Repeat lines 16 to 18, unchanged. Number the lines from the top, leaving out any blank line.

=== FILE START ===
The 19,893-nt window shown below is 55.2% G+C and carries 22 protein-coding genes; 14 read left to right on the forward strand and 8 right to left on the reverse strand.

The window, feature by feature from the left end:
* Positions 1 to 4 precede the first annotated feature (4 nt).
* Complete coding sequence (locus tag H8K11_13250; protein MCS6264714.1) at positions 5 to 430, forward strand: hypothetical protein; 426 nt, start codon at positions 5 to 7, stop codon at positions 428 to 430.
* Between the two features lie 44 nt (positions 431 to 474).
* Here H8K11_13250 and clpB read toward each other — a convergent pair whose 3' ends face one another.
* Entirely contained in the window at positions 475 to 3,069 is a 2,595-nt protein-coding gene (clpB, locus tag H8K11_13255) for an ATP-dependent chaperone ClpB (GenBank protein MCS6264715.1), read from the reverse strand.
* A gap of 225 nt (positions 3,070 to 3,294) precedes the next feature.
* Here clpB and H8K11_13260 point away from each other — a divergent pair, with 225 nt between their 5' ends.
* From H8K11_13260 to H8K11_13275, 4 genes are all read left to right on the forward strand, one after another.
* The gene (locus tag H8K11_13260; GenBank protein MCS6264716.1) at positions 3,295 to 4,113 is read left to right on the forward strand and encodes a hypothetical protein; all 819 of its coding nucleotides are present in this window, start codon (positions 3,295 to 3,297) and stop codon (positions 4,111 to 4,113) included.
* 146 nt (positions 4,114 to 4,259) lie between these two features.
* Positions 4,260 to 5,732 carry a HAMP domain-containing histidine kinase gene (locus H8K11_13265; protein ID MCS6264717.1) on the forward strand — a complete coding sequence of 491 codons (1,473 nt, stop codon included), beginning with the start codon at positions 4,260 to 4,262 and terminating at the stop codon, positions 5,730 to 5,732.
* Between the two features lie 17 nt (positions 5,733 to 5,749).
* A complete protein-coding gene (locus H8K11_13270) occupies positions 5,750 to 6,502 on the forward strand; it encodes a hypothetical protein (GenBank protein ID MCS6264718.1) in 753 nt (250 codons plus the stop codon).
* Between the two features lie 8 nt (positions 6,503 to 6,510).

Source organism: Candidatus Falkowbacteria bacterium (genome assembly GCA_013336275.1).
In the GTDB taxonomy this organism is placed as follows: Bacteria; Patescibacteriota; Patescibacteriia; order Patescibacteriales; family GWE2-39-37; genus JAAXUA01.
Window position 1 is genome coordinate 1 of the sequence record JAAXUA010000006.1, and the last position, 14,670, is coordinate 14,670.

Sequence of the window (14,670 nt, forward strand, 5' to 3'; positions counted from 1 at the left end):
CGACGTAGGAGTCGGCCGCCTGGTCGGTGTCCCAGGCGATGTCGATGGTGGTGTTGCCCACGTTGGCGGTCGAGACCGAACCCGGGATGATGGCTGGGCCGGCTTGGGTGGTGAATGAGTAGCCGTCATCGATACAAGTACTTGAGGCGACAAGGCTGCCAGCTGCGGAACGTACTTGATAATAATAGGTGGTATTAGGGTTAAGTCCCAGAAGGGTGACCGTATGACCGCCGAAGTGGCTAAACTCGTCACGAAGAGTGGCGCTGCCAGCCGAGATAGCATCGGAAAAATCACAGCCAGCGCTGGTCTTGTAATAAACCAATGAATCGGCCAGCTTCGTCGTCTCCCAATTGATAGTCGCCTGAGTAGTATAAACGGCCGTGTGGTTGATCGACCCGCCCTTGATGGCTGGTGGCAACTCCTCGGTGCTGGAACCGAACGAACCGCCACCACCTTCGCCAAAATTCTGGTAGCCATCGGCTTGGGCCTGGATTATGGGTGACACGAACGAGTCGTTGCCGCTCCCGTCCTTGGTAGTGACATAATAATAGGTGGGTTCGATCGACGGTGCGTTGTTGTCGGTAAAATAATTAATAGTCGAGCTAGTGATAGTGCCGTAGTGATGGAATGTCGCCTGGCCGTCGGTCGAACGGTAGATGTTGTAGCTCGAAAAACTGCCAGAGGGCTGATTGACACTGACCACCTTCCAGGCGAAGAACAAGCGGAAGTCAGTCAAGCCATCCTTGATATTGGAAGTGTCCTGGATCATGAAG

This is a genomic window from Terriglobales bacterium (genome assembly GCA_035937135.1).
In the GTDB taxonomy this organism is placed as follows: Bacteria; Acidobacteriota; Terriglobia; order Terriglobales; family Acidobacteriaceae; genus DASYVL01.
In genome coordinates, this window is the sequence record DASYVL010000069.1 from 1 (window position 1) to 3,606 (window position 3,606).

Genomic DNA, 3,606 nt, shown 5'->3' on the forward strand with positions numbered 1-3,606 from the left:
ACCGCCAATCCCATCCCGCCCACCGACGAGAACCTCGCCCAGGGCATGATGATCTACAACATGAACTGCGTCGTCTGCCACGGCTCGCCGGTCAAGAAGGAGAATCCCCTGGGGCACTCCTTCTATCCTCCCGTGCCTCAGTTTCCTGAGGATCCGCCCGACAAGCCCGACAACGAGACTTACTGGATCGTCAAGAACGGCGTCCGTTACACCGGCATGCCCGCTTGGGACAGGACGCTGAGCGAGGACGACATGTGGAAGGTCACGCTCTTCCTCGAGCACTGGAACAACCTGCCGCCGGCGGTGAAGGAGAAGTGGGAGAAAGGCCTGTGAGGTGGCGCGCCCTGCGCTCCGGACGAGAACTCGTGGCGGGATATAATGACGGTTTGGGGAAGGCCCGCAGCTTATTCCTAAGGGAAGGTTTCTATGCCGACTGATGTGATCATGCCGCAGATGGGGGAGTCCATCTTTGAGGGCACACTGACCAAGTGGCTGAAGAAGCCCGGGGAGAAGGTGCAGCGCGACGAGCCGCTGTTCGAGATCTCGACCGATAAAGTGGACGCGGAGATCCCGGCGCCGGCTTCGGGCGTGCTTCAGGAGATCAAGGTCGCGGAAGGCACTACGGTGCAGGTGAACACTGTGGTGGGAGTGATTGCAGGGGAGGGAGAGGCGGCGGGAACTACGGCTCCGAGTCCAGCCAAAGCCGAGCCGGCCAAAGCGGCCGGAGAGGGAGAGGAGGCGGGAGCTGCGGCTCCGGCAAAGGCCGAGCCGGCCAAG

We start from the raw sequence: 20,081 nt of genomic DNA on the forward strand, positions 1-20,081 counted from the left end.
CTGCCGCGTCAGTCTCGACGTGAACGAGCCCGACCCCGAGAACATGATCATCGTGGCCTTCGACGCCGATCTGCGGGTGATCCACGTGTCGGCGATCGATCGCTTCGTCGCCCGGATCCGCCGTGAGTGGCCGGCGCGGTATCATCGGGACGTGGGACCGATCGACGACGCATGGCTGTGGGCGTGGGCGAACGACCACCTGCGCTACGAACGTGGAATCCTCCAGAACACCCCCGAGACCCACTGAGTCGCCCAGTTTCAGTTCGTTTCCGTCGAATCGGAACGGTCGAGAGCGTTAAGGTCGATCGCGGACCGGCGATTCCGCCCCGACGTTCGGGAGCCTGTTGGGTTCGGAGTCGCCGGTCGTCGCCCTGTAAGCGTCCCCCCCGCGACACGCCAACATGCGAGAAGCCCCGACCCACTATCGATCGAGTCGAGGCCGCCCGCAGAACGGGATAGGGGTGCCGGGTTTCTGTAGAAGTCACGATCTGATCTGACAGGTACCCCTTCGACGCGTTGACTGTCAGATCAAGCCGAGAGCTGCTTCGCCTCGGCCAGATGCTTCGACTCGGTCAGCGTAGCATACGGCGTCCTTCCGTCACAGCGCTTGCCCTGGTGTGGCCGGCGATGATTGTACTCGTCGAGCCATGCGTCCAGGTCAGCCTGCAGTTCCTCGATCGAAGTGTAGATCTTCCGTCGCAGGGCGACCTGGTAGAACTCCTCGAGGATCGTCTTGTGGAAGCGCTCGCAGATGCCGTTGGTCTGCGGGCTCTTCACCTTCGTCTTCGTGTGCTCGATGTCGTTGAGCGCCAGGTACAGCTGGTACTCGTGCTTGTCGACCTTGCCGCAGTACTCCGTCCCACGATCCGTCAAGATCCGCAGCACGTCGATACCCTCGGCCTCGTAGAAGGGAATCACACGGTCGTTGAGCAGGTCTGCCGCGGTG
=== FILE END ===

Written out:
* Between the two features lie 8 nt (positions 6,503 to 6,510).

Source organism: Candidatus Falkowbacteria bacterium (genome assembly GCA_013336275.1).
In the GTDB taxonomy this organism is placed as follows: Bacteria; Patescibacteriota; Patescibacteriia; order Patescibacteriales; family GWE2-39-37; genus JAAXUA01.